What caused the great financial crisis and how the lessons learned apply to our own financial lives.
In this episode you’ll learn:
- What caused the great financial crisis.
- What are mortgage backed securities and collateralized debt obligations.
- What is overcollateralization.
- How leverage and accounting rules contributed to the crisis.
- How we can apply the lessons learned from the great financial crisis to our own financial lives.
What Caused the Great Financial Crisis
Home mortgages were the raw material that fueled the great financial crisis of 2007 to 2009.
In 2007 and 2008, when homeowners began to default on their mortgage liabilities in droves, investment securities (i.e. assets) tied to those mortgages plummeted, spreading fear and panic throughout the financial system. The financial turmoil led to the collapse of major financial institutions and the deepest global recession since the Great Depression.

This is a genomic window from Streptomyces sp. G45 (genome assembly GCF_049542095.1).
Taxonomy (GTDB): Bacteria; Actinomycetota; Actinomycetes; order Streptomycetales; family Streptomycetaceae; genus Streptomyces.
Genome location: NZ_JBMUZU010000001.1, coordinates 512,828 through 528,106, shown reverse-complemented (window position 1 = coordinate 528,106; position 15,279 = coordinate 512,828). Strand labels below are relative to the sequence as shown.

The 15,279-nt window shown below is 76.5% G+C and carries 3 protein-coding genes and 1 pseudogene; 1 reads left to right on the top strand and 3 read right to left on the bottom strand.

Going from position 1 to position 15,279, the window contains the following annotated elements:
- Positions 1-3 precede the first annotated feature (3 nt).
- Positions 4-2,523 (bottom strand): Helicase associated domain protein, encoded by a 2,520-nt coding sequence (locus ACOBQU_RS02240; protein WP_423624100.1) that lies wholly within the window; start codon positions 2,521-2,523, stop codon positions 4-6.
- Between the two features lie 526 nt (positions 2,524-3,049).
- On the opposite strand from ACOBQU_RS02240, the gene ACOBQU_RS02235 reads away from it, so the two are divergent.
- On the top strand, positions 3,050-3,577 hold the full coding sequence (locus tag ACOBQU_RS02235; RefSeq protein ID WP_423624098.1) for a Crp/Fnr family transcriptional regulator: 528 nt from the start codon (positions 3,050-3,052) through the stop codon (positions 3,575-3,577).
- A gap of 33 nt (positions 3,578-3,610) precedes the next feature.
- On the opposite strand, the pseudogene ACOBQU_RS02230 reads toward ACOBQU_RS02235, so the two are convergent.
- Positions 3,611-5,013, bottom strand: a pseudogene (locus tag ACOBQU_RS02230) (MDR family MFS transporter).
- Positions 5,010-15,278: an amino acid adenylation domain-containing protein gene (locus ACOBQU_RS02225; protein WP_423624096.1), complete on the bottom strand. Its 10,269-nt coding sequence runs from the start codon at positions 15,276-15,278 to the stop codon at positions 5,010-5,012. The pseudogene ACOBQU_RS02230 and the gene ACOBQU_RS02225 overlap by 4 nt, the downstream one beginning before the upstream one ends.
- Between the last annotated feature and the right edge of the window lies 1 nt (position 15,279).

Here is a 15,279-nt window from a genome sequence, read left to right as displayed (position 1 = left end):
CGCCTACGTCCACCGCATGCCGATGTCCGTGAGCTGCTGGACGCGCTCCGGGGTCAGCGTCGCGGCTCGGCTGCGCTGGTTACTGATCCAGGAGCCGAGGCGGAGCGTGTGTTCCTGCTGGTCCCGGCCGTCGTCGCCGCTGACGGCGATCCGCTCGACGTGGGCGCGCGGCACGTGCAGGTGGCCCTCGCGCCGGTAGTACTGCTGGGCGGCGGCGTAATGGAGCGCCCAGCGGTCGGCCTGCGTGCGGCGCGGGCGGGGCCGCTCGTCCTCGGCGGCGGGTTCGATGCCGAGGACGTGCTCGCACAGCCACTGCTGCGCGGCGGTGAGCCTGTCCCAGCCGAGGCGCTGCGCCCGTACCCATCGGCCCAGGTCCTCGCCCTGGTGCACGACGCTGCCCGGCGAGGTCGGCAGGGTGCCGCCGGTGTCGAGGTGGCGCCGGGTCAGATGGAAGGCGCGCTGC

How could the relatively simple act of buying a house lead to such economic devastation?
First, it is important to keep mind that while a mortgage is the home owner’s liability, it is also someone’s asset.
Initially a mortgage is the asset of the bank making the loan, but for decades U.S. banks have sold their mortgages to entities that package them with hundreds of other mortgages into bonds called mortgage-backed securities that are owned by mutual funds, exchange traded funds, insurance companies, pension plans and other investors.
Collateralized Debt Obligations
A mortgage bond is a straightforward investment, but leading up to the great financial crisis, financial institutions began to repackage those bonds into more risky and esoteric investment vehicles.
Mortgage-backed securities were included in special purpose entities called collateralized debt obligations (“CDOs”) that contained hundreds of different mortgage bonds and other types of debt such as non-investment grade corporate bonds and bonds backed by auto loans and credit card receivables.